The Writings of George Washington from the Original Manuscript Sources, 1745-1799

Front Cover
U.S. Government Printing Office, 1932 - Presidents
 

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Contents

To the President of Congress May 21 65
21
General Orders June
23
General Orders June
24
General Orders May 27 84
27
to TiconderogaRemoval of prisonersDefeat at The CedarsPris
29
General Orders May 31 90
31
To Major General Artemas Ward May 28 Capture of prizesPowderCarbines 85
67
General Orders May 28
80
General Orders May 29
89
May 4
91
York
97
To the New York Legislature June 7
103
To Benjamin Harrison John Adams and William
109
To Joseph Trumbull June 9
119
General Orders June II
125
13
127
To Brigadier General John Sullivan June 13
132
fort provided
139
General Sullivans letter
147
To the President of Congress June 17
153
General Orders June 29 196
159
To Martha Washington June 24
175
To Lieutenant Colonel Benjamin Tupper June 25
179
To Major General Philip Schuyler June 27
185
To Brigadier General William Livingston June 29 Arrival of British Fleet
198
To the Committee of Essex County N J June 30 Conduct of Governor Franklins guard
203
To Major General Artemas Ward July 1 Success of armed vesselsNeed of arms
209
To the President of Congress July 4 Maryland rifle companies
216
To the President of Congress July 4 Page
218
General Orders July 5
224
General Orders July 7
230
General Orders July 8
236
To Governor Nicholas Cooke July 9 Page
239
General Orders July 10
246
To Major General Artemas Ward July II
255
To the Massachusetts Legislature July 11 Employment of Eastern Indians
261
Command in the Highlands
265
To Major General Philip Schuyler August 24
289
To the New York Legislature July 19
308

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Page 211 - THE time is now near at hand which must probably determine whether Americans are to be freemen or slaves ; whether they are to have any property they can call their own; whether their houses and farms are to be pillaged and destroyed, and themselves consigned to a state of wretchedness, from which no human efforts will deliver them. The fate of unborn millions will now depend, under God, on the courage and conduct of this army.
Page 367 - The general is sorry to be informed, that the foolish and wicked practice of profane cursing and swearing, a vice heretofore little known in an American army, is growing into fashion. He hopes the officers will, by example as well as influence, endeavor to check it, and that both they and the men will reflect, that we can have little hope of the blessing of Heaven on our arms, if we insult it by our impiety and folly.
Page 245 - To see that all inferior officers and soldiers pay them a suitable respect and attend carefully upon religious exercises. The blessing and protection of Heaven are at all times necessary but especially so in times of public distress and danger...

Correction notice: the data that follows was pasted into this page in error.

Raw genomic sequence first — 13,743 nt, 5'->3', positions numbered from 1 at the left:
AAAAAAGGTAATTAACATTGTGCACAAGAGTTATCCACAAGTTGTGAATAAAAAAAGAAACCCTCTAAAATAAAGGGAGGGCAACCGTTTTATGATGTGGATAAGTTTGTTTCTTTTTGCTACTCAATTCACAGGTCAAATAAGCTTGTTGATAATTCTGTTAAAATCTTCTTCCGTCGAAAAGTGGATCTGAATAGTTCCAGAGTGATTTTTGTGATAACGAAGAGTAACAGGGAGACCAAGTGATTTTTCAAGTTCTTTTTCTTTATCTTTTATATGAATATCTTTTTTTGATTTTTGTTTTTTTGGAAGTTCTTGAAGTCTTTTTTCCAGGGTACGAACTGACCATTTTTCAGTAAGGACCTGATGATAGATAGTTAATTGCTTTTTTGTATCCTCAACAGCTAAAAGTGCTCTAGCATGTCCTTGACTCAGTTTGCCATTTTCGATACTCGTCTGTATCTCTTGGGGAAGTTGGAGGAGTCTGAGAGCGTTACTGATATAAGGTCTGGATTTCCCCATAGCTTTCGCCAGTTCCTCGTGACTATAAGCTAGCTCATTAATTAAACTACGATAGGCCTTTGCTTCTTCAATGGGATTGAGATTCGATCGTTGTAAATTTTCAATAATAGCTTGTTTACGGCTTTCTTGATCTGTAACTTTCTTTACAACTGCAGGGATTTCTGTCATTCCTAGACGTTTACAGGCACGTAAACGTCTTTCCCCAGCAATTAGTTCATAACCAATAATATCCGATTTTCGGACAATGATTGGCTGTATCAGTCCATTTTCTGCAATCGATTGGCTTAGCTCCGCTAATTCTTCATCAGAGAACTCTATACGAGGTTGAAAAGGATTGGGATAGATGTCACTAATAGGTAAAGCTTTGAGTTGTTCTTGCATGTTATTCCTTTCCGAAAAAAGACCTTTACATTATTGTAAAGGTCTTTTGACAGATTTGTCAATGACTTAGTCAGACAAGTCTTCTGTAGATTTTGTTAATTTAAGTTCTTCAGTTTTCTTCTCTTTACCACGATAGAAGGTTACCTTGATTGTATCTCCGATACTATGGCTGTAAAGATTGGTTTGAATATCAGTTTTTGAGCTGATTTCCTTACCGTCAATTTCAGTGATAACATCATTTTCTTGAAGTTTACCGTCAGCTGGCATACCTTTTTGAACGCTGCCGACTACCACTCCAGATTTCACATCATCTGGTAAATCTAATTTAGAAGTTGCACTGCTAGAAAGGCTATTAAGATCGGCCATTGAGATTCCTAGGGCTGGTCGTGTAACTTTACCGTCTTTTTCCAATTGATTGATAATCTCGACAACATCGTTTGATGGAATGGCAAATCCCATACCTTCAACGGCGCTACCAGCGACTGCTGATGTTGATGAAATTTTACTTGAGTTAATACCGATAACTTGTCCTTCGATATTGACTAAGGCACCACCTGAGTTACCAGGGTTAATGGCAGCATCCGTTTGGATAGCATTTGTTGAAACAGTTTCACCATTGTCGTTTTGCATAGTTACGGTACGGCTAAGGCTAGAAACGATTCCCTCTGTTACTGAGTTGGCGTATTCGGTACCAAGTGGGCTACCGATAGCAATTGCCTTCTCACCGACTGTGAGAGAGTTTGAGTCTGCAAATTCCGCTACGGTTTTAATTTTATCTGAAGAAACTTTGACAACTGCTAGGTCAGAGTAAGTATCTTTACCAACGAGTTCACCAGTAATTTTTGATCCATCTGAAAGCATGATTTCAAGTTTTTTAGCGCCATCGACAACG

Page 92 - ... influence upon their judgment, with respect to their preparations for defence, it is but too obvious, that it has an operation upon every part of their conduct, and is a clog to their proceedings. It is not in the nature of things to be otherwise ; for no man, that entertains a hope of seeing this dispute speedily and equitably adjusted by commissioners, will go to the same expense and run the same hazards to prepare for the worst event, as he who believes that he must conquer, or submit to unconditional...
Page 247 - Providence, will be most likely to promote our happiness. I trust the late decisive part they have taken, is calculated for that end, and will secure us that freedom, and those privileges, which have been, and are, refused us, contrary to the voice of nature, and the British Constitution.
Page 322 - ... that he should absolutely decline any letter directed to him, as a private person, when it related to his public station.
Page 444 - When I consider that the city of New York will, in all human probability, very soon be the scene of a bloody conflict, I cannot but view the great numbers of women, children, and infirm persons remaining in it, with the most melancholy concern. When the men-of-war (the Phoenix...
Page 362 - The General most earnestly entreats the officers and soldiers to consider the consequences; that they can no way assist our enemies more effectually than by making divisions among ourselves; that the honor and success of the army, and the safety of our bleeding country, depend upon harmony and good agreement with each other; that the provinces are all united to oppose the common enemy, and all distinctions sunk in the name of an American.
Page 479 - Remember, officers and soldiers, that you are freemen, fighting for the blessings of liberty ; that slavery will be your portion, and that of your posterity, if you do not acquit yourselves like men. Remember how your courage and spirit have been despised and traduced by your cruel invaders ; though they have found by dear experience at Boston...
Page 92 - To form a new government requires infinite care and unbounded attention; for if the foundation is badly laid, the superstructure must be bad. Too much time, therefore, cannot be bestowed in weighing and digesting matters well.

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